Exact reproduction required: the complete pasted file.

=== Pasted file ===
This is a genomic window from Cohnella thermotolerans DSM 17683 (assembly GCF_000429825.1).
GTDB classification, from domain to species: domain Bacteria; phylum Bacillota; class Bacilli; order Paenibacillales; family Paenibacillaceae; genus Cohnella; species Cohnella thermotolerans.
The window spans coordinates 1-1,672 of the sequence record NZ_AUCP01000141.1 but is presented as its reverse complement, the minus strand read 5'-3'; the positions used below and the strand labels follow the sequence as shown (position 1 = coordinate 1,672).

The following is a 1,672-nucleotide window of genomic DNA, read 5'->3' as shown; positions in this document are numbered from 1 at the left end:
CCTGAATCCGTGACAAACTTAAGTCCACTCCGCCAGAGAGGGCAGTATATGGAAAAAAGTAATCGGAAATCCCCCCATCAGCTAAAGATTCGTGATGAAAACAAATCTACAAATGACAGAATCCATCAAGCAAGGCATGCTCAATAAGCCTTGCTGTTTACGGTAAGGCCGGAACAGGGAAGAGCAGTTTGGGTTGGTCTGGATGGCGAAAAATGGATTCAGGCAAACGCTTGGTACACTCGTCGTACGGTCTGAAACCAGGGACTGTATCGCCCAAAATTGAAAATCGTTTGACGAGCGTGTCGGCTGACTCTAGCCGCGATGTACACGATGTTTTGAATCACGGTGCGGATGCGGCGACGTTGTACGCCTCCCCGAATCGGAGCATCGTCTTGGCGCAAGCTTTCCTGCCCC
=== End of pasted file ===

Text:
This is a genomic window from Cohnella thermotolerans DSM 17683 (assembly GCF_000429825.1).
GTDB classification, from domain to species: domain Bacteria; phylum Bacillota; class Bacilli; order Paenibacillales; family Paenibacillaceae; genus Cohnella; species Cohnella thermotolerans.
The window spans coordinates 1-1,672 of the sequence record NZ_AUCP01000141.1 but is presented as its reverse complement, the minus strand read 5'-3'; the positions used below and the strand labels follow the sequence as shown (position 1 = coordinate 1,672).

The following is a 1,672-nucleotide window of genomic DNA, read 5'->3' as shown; positions in this document are numbered from 1 at the left end:
CCTGAATCCGTGACAAACTTAAGTCCACTCCGCCAGAGAGGGCAGTATATGGAAAAAAGTAATCGGAAATCCCCCCATCAGCTAAAGATTCGTGATGAAAACAAATCTACAAATGACAGAATCCATCAAGCAAGGCATGCTCAATAAGCCTTGCTGTTTACGGTAAGGCCGGAACAGGGAAGAGCAGTTTGGGTTGGTCTGGATGGCGAAAAATGGATTCAGGCAAACGCTTGGTACACTCGTCGTACGGTCTGAAACCAGGGACTGTATCGCCCAAAATTGAAAATCGTTTGACGAGCGTGTCGGCTGACTCTAGCCGCGATGTACACGATGTTTTGAATCACGGTGCGGATGCGGCGACGTTGTACGCCTCCCCGAATCGGAGCATCGTCTTGGCGCAAGCTTTCCTGCCCC